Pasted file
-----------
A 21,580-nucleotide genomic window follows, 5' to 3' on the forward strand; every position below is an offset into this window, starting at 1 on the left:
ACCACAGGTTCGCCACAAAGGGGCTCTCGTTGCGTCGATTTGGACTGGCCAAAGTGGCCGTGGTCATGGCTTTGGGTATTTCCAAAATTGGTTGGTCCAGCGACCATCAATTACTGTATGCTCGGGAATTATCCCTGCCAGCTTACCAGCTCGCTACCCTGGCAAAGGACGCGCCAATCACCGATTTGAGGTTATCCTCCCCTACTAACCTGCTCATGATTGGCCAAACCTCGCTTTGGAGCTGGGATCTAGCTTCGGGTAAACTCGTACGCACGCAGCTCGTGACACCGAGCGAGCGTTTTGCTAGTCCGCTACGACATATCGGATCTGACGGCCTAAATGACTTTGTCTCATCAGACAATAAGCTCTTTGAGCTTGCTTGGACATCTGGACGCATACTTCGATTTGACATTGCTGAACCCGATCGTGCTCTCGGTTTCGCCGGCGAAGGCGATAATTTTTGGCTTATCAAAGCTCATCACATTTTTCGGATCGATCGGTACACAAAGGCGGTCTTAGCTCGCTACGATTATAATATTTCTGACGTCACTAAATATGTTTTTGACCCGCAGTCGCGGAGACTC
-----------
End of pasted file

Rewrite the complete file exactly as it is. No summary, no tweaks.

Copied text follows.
A 21,580-nucleotide genomic window follows, 5' to 3' on the forward strand; every position below is an offset into this window, starting at 1 on the left:
ACCACAGGTTCGCCACAAAGGGGCTCTCGTTGCGTCGATTTGGACTGGCCAAAGTGGCCGTGGTCATGGCTTTGGGTATTTCCAAAATTGGTTGGTCCAGCGACCATCAATTACTGTATGCTCGGGAATTATCCCTGCCAGCTTACCAGCTCGCTACCCTGGCAAAGGACGCGCCAATCACCGATTTGAGGTTATCCTCCCCTACTAACCTGCTCATGATTGGCCAAACCTCGCTTTGGAGCTGGGATCTAGCTTCGGGTAAACTCGTACGCACGCAGCTCGTGACACCGAGCGAGCGTTTTGCTAGTCCGCTACGACATATCGGATCTGACGGCCTAAATGACTTTGTCTCATCAGACAATAAGCTCTTTGAGCTTGCTTGGACATCTGGACGCATACTTCGATTTGACATTGCTGAACCCGATCGTGCTCTCGGTTTCGCCGGCGAAGGCGATAATTTTTGGCTTATCAAAGCTCATCACATTTTTCGGATCGATCGGTACACAAAGGCGGTCTTAGCTCGCTACGATTATAATATTTCTGACGTCACTAAATATGTTTTTGACCCGCAGTCGCGGAGACTC